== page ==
I was laying in a shallow pool in sunny San Diego. At Legoland to be exact. A place where childhood dreams are made out of plastic. Late August through early September is birthday season for my family. Four out of five of us in one household have our birthdays within ten days of each other. And considering half of those birthdays have not yet hit double digits, we celebrate them full bore over Labor Day.
Over the long weekend, as I was chasing my healthy, well-fed, totally safe and probably perpetually-charmed daughters down a long water slide into a pool of opportunity – white privilege had never seemed more palpable to me. And not just because I, too, was laying on my back, in heated water, wearing a bikini without shame or fear with a key around my wrist to a locker that held hundreds of dollars in foot wear and even more in handheld electronics – located very near to our front row seats at the wading pool where hundreds of Americans were relaxing after our… hard labor this summer.
Yes, Americans work. Many do actual hard labor. And all humans feel suffering no matter where you live or what you earn. But I do not do hard labor. I have also never been arrested despite a few attempts. Nor have I ever spent a night in a refuge camp. And I have only been held against my will once – in someone else’s country that I flew to freely and minimal money and maximum fast-talking fixed that within thirty-six hours. But whatever harsh experiences I have felt in the world I have so far been able to shield them all from my children.
Which is the universal goal of parenting. To give more and do better than was given and done to you. And although my kids experience is far safer than those hurting and at risk right now in Ferguson, Ukraine, West Africa, Israel, Gaza and Syria to name a few, I am not sure what to do or say or teach my young children about the gap. I’m not even sure how to address it to myself, without sounding Gwyneth Paltrowesque.
So much so that when I reached the wading pool after the minor twists and turns I paid to experience in San Diego, I had to look away from my little ones. As I saw my babies running towards the next slide and their next form of joy – which is just what I wanted for them – I could not get the image of children running in Syria, in particular, out of my head. Someone else’s babies who have been living for so many years now under siege. Children that we as Americans did not help when they begged us to even though we did and do help so many others – leaving them to run from their own leader and those that he let flourish. The image of young kids who cannot go home, never mind to school – and their parents, who had all the same dreams as I did when they had their babies, made me close my eyes and stop still, knee deep in my holiday.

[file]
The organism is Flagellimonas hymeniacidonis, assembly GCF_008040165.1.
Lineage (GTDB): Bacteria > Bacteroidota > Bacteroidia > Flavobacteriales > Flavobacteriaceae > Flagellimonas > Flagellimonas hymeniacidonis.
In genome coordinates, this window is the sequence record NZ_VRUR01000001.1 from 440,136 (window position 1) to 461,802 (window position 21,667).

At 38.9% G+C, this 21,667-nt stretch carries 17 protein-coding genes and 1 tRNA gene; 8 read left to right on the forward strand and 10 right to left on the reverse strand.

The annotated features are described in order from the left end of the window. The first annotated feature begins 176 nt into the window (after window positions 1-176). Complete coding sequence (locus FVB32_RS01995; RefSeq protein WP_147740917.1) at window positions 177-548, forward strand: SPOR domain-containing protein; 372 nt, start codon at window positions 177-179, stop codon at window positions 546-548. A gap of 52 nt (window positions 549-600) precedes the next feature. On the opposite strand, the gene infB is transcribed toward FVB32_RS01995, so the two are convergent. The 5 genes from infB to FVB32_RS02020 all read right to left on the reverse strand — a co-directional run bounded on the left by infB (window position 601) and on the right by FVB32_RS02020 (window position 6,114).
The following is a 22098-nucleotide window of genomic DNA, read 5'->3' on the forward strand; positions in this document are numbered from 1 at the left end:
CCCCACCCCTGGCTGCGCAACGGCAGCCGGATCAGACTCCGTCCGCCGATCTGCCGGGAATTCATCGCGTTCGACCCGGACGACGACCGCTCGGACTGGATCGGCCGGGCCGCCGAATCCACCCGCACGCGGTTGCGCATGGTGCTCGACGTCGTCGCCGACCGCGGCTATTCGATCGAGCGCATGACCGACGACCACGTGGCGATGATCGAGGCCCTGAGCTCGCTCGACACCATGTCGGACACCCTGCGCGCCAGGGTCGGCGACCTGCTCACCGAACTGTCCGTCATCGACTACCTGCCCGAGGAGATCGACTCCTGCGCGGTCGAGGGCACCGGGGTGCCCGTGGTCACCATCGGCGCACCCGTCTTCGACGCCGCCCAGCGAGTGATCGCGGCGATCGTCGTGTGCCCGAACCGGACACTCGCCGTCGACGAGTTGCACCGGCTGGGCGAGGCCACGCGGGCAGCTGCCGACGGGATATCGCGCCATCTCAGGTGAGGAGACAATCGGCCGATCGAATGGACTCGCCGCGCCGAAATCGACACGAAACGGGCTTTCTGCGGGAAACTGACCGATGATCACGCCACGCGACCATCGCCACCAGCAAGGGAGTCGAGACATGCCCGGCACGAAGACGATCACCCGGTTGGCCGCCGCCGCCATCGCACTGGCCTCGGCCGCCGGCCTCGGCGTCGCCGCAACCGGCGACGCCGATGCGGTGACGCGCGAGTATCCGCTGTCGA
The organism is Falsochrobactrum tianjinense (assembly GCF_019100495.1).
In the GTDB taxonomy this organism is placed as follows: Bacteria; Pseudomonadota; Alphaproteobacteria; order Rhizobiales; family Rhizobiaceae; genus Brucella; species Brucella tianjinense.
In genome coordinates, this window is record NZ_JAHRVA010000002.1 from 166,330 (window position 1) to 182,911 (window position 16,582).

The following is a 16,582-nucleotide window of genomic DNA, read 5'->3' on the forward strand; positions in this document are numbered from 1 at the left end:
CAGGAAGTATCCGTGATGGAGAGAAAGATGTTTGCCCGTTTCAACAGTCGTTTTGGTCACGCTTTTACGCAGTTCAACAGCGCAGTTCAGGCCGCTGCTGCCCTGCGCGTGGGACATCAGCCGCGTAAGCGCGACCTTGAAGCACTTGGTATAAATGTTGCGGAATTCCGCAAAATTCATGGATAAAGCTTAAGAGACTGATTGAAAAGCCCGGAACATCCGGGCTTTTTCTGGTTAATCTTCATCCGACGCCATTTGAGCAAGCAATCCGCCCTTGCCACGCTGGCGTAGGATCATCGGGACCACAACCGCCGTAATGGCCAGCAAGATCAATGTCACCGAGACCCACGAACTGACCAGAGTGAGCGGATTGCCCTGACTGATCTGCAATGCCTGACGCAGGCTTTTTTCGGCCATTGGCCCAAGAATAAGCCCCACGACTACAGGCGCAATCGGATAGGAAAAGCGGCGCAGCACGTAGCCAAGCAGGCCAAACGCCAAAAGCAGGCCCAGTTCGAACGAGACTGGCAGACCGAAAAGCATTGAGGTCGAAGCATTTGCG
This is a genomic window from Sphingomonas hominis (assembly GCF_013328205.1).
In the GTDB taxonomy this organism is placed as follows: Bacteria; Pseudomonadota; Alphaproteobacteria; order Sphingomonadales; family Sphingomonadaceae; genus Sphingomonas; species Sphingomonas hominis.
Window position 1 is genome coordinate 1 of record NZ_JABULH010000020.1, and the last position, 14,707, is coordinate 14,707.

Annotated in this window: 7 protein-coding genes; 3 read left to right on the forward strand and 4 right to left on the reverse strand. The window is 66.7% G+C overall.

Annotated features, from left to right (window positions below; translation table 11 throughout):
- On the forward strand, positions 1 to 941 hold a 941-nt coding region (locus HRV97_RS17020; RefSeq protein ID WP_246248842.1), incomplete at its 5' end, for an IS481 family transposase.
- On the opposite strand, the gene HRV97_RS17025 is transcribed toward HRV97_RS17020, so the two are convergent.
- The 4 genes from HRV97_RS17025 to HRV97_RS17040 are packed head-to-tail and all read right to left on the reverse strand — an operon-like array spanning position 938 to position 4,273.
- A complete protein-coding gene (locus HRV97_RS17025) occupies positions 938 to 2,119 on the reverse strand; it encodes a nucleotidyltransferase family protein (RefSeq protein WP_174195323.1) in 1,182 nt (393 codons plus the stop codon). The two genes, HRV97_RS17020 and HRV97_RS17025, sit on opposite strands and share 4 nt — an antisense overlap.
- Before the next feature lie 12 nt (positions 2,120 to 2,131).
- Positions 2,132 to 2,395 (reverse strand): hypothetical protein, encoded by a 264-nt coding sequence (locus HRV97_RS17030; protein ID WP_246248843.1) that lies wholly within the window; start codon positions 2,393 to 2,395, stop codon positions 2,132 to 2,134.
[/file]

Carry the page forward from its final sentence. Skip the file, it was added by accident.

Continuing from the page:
How do I continue to proffer joy when it is not the normal state of life, not even in childhood in so many instances?
When I reached my lounge chair and sunk low into doubt, I quietly asked myself another question. Are the children of Syria easier to think about than those in Ferguson and all of east St. Louis or Detroit, as well as parts of Chicago and Arkansas and New York? Or anywhere in America who may have been under siege for much longer than three years by the people meant to keep them safe? Not on a daily basis, but arbitrarily which may be just as devastating when it surprises you on the street you grew up on.
And when do I begin to discuss that with my own young Americans?
In the sweet September sun I could have roasted in that plastic chair, in that plastic place. Yet sitting in it gave me time to eventually be thankful that my children are healthy and safe. That neither I nor they are food insecure and we have shelter. Even that I live in southern California – where during the most serious drought of this century, every lawn I see is envy green.
Which reminded me that joy also creates gratefulness. Humility, in fact. Or it should and can if I proffer those feelings right alongside of joy.
Which will not stop me from waking up at night crying for the mother’s of Naftali Fraenkel, Gilad Shaer, Eyal Yifrah, Mohammed Abu Khdeir, Mike Brown, James Foley, Steven Sotloff and the beautiful yet nameless sons and daughters I see in the news everyday. Because I know it is no longer my life I fear for but those I have yet to explain the situation in Ferguson, Ukraine, West Africa, Israel, Gaza, and Syria to.
Who I can see from my lounge chair are almost to the crest of the next slide.